In past years I have remarked on the mysterious temporary blindness that strikes reporters in Washington, DC, in late January, making it impossible for them to notice the March for Life. This year there was no mystery about it. With a blizzard of historic proportions bearing down on the city,...

Hot (but speculative) rumor: Pope to meet Russian Patriarch next month?

The veteran Vatican-watcher Sandro Magister of L’Espresso has gone out on a limb to suggest that Pope Francis could meet with Patriarch Kirill of Moscow next month. There has never been a face-to-face meeting between a Roman Pontiff and a Russian Orthodox Patriarch. Nor has there been any recent...

Will the first-ever Orthodox council occur this year? We'll know soon.

Since the Great Schism, the Roman Catholic Church has held 13 ecumenical councils; the Orthodox churches have held: none. That failure to arrange a worldwide gathering, for nearly a millennium, is a major failure for Orthodoxy. It is an indication that the Orthodox world has been troubled by...

Catholic hospitals and the fight for medical standards

For the foreseeable future, political pressure on the Catholic Church in the US will be concentrated on medical issues. If you doubt that, join me on a quick tour through some of this week’s significant newspaper items: A Los Angeles Times columnist encourages readers to be...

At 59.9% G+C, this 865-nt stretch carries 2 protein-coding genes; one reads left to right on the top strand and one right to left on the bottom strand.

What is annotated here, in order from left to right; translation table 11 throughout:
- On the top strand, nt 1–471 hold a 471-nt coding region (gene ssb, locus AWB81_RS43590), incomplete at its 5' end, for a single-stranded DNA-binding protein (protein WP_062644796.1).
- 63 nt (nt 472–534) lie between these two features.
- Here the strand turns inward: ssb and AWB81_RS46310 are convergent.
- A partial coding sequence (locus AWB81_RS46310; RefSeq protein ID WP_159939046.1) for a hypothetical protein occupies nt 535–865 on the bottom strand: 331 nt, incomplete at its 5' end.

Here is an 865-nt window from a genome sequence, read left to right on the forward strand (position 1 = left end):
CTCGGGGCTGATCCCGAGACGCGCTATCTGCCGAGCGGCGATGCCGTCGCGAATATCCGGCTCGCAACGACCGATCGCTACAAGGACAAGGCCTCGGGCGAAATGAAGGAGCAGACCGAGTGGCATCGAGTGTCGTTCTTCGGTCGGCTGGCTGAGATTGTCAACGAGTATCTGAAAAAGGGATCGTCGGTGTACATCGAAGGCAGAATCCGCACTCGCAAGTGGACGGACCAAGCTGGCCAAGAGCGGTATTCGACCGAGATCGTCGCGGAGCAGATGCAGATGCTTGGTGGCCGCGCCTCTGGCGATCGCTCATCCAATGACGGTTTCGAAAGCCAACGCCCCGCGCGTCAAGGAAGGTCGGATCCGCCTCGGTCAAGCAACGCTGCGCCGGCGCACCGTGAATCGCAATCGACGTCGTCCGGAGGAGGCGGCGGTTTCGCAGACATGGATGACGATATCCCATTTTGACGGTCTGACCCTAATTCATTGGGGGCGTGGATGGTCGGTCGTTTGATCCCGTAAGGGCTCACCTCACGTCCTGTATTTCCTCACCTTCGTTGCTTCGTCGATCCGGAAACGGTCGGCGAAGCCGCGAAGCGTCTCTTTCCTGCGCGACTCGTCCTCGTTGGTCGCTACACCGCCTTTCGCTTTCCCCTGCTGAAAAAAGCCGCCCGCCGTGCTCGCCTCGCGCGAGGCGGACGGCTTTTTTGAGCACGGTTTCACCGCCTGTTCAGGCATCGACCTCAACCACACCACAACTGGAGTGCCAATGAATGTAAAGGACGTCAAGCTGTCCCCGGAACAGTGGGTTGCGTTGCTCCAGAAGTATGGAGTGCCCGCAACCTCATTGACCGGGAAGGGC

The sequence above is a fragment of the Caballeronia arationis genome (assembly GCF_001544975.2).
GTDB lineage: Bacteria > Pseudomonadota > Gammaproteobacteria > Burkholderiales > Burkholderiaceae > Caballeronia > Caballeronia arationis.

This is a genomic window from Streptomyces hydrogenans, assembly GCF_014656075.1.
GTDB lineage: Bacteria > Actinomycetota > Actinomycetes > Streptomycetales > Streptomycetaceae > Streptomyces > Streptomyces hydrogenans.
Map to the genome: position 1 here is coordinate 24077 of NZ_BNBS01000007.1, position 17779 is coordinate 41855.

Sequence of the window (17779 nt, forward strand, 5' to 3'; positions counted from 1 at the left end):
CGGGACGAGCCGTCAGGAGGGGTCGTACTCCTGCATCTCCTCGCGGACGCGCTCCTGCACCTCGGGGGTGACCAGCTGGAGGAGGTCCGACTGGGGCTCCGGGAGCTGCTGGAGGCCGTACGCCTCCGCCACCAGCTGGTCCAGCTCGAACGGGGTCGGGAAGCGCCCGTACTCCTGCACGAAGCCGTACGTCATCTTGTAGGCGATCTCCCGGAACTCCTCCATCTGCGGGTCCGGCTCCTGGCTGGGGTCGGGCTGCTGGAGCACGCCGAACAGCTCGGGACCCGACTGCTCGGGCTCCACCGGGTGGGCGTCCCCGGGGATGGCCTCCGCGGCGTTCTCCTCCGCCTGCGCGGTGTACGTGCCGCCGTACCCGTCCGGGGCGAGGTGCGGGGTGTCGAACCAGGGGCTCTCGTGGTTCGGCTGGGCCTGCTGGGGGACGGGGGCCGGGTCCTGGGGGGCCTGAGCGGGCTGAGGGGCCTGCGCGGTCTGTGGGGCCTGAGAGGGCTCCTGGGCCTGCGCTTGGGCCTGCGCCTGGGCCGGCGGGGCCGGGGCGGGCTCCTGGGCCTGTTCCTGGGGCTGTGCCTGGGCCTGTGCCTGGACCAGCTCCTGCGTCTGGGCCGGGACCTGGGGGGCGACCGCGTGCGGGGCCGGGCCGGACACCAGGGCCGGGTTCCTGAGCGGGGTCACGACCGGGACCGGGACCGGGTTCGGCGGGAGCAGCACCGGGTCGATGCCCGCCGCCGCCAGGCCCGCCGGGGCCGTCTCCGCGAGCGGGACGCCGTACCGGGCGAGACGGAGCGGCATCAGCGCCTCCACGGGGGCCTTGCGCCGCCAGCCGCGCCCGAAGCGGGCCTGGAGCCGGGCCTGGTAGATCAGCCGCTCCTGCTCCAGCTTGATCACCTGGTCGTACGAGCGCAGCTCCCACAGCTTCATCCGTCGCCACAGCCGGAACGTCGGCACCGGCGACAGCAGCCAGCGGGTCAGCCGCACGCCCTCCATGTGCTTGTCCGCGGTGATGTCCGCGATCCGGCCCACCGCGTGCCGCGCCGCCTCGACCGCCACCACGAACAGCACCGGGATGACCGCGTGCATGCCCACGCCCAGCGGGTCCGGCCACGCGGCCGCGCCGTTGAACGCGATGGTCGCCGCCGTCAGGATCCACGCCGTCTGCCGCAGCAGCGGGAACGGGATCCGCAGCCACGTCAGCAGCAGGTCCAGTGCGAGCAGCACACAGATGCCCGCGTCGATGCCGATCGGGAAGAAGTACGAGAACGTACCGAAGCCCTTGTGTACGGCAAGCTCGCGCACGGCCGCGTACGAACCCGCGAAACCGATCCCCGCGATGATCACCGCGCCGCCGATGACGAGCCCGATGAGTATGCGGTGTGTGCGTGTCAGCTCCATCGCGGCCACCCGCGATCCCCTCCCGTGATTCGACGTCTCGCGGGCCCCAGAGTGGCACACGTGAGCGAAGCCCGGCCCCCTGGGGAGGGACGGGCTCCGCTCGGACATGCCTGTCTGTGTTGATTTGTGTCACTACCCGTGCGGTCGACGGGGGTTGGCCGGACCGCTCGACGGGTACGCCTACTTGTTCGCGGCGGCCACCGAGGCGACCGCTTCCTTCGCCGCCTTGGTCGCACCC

In the war on family life, why are most American men neutral observers?

What will it take to rouse the protective instincts of American fathers? The role of a father is to protect his family. The role of a man—a real man, I mean—is to protect the vulnerable. Yet the vast majority of American men today are sitting idly by, couch-potato spectators, while their...

Instant Gratification

The consumer society has given us new phrases that lack subtlety. When you’re filling up at a gas station, it is presumed you’d be attracted to a “Big Gulp” beverage, going beyond the usual soda bottle size and providing a gallon or so of flavored sugar water (perfect for the kids on road trips)....

How the 'church tax' corrupts German Catholicism

“There is always a danger of corruption within the Church,” Pope Francis said in a November 20 address to visiting bishops from Germany. “This happens when the Church, instead of being devoted to faith in our Lord, in the Prince of Peace, in joy, in salvation, becomes dominated...

Obama is wrong; persecuted Arab Christians should be given priority for asylum

With thousands of refugees from the Middle East clamoring for entry, President Obama has said that it is “shameful” to suggest that Christian refugees should be given preference. That statement is wrong: legally, politically, and morally wrong. Although Obama condemns “religious tests” that...